For A. F-H., whose smile is our beacon.
Long I wandered wild in lonesome lands
Footsore and weary through barren plain
And rock-peppered hillside, though be it in vain
Seeking a country where a person might thrive
I staggered and scrabbled, half-dead, half-alive
Digging sour meals from desolate sands.
In darkness I trudged as through a great maze
In endless dim hollows I scooped and I strayed
Thinking myself master of all I surveyed
Not knowing the name of the lands that I crossed
But knowing the freedom of those who are lost
Until two bright ****** appeared through the haze:
The stars!--I’d never known them before!
Or thought I had, but these were spectral and wild
And flickered and danced like the hands of a child
Had I known only cold white pebbles in space?
But these were of substance and held in embrace
A promise of peace upon some distant shore.
My wandering complete, my journey begun
I set my shoulders and plotted my course
I travelled with purpose now, seeking the source
Until I met another wanderer who--
Come now!--You see them?--Will you follow them too?
And we went on together, as one.
The stars, ephemeral, shifting color and hue
Lured us on like some mystic queen’s diadem
We puzzled at great length on the nature of them
Were they set to guide us? Or tear us asunder?
They calmed us, inspired us, and--wonder of wonder--
We met other travellers, who followed them too.
They must hold in their beauty some grim destiny!
A dozen, a score of us beat out a path
Through grasslands and forests, a widening swath
Teeming with hope, on a night cool and still
We gathered our strength, crested one final Hill--
And looked down on a town called Century.
Ah, Century! That was the name, and mark it well!
There was no fanfare; we were not expected.
But we were greeted warmly, and accepted
With quiet grace we were handed mugs of beer,
Given seats by the fire as if we always were here.
And perhaps we were: I cannot tell.
I had my ease there, and fell to talking
With a quiet and ancient man, who listened, rapt,
As I told of our exodus, and then clapped
With joy as I mentioned the stars when they came.
He bristled with pride, as though hearing the name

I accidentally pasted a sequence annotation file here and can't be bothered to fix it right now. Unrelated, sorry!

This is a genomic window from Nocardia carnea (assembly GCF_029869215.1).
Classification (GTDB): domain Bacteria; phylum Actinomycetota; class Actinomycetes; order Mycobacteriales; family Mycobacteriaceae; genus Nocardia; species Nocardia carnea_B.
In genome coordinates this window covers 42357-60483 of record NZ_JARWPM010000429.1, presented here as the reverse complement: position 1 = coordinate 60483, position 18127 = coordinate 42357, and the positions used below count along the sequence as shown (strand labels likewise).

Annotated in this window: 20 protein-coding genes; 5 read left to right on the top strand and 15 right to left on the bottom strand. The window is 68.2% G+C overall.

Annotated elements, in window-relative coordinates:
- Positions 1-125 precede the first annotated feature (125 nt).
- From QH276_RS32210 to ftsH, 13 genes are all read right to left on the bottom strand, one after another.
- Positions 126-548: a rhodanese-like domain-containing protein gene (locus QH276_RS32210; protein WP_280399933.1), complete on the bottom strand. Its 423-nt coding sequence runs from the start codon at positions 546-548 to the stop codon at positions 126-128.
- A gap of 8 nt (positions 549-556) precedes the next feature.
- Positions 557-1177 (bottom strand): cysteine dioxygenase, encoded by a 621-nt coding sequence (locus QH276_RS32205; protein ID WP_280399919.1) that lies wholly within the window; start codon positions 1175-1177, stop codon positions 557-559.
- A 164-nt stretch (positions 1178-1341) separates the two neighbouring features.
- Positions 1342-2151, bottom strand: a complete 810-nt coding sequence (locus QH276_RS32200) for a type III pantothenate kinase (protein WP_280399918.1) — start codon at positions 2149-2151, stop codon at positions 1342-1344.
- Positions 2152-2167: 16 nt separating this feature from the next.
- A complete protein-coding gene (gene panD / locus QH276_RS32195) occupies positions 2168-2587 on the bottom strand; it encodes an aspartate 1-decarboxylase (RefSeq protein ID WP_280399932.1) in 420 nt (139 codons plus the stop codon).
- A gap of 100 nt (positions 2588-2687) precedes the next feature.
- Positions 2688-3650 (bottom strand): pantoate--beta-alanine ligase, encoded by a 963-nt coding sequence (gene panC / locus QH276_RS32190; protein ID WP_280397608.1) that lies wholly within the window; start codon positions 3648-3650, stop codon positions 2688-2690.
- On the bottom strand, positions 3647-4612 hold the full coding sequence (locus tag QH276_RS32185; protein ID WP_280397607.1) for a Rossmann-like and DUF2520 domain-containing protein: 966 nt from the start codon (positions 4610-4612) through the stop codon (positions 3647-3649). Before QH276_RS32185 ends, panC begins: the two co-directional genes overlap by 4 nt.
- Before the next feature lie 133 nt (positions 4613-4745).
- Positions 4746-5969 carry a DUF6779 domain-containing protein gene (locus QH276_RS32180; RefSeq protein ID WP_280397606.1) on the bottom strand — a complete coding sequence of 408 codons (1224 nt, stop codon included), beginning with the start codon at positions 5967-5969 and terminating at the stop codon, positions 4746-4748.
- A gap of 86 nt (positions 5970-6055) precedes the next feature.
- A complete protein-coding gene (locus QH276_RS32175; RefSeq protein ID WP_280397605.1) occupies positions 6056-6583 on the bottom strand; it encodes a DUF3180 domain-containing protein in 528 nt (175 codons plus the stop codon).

Of an old dear friend, finally come knocking.
I (with a penchant for telling, of course,
And seeing his bright face elated to hear it)
Described how the stars cried out to my spirit,
How they swooped and they soared as if in a pageant
And glittered with every color imagined,
Sweeping my future along with their force.
He greeted my discourse with little surprise.
He chuckled and rocked on his small wooden throne
And bested my story with one of his own.
“My vision is gone,” he said, “Those stars are no more,
Though I’ve seen what you speak of, one time before--
Not in stars, but a shepherd-woman’s eyes.
“Before there was a town here, there was naught
But a rustling river that gabbled and hissed
And a tribe of lost creatures, spied through the mist
Scattered by champions and kings long forgotten,
Trod on, passionless, wispy as cotton;
To scratch out meager living was their only thought.
“This the shepherdess found when first she arrived.
Others found them pathetic, worth a glance, if that much,
But her heart was a lion’s, and she saw them as such.
Her banner flew proudly, it snapped and it played
As she rode through the valley to begin her crusade;
The people knew darkness, had merely survived--
“But her light came to them to fill them with vigor.
She shone like a beacon, she growled and roared
And the lost souls came unto her as a horde
A lantern, she fed them her fierceness and love:
A lighthouse below, and two stars up above.
Dim history’s vast, but her glow proved the bigger.
“They came to honor her--we* came, I should say,
She taught us to teach ourselves, taught us to build.
Taught us to love ‘til our heart’s overfilled.
We built her a statue to never forget
And shine a bright lantern from each parapet
And we carry her legend to this very day:
“Ambition we have to be more than we were,
And know that we each have a light of our own;
When grim fate insults and the road’s overgrown,
The sun shines down here and heals every hurt twice
Where she led us and let us build our paradise,
And we call ourselves Century, after her.”
Now nestle I here where all roads end.
The old man hyperbolizes, of course--as do I,
But lead us by example she did, by and by,
And her light shines as long as memory will allow,
We treasure her beacon as much then, as now,
And she has been, and always will be, my friend.